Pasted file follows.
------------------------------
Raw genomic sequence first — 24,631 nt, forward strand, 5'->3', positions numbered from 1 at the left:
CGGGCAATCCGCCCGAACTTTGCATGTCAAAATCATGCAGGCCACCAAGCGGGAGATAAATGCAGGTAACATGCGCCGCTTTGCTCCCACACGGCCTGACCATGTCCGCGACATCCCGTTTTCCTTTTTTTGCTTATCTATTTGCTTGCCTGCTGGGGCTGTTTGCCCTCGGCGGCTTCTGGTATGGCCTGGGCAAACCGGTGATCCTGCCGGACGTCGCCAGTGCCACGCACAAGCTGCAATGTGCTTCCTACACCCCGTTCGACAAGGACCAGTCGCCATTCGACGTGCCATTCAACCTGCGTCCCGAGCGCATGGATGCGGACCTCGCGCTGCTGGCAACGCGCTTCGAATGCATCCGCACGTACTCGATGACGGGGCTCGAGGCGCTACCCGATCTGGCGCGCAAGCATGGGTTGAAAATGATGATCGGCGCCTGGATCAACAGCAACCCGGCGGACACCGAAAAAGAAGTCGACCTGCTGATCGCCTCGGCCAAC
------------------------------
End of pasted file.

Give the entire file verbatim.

Raw genomic sequence first — 24,631 nt, forward strand, 5'->3', positions numbered from 1 at the left:
CGGGCAATCCGCCCGAACTTTGCATGTCAAAATCATGCAGGCCACCAAGCGGGAGATAAATGCAGGTAACATGCGCCGCTTTGCTCCCACACGGCCTGACCATGTCCGCGACATCCCGTTTTCCTTTTTTTGCTTATCTATTTGCTTGCCTGCTGGGGCTGTTTGCCCTCGGCGGCTTCTGGTATGGCCTGGGCAAACCGGTGATCCTGCCGGACGTCGCCAGTGCCACGCACAAGCTGCAATGTGCTTCCTACACCCCGTTCGACAAGGACCAGTCGCCATTCGACGTGCCATTCAACCTGCGTCCCGAGCGCATGGATGCGGACCTCGCGCTGCTGGCAACGCGCTTCGAATGCATCCGCACGTACTCGATGACGGGGCTCGAGGCGCTACCCGATCTGGCGCGCAAGCATGGGTTGAAAATGATGATCGGCGCCTGGATCAACAGCAACCCGGCGGACACCGAAAAAGAAGTCGACCTGCTGATCGCCTCGGCCAAC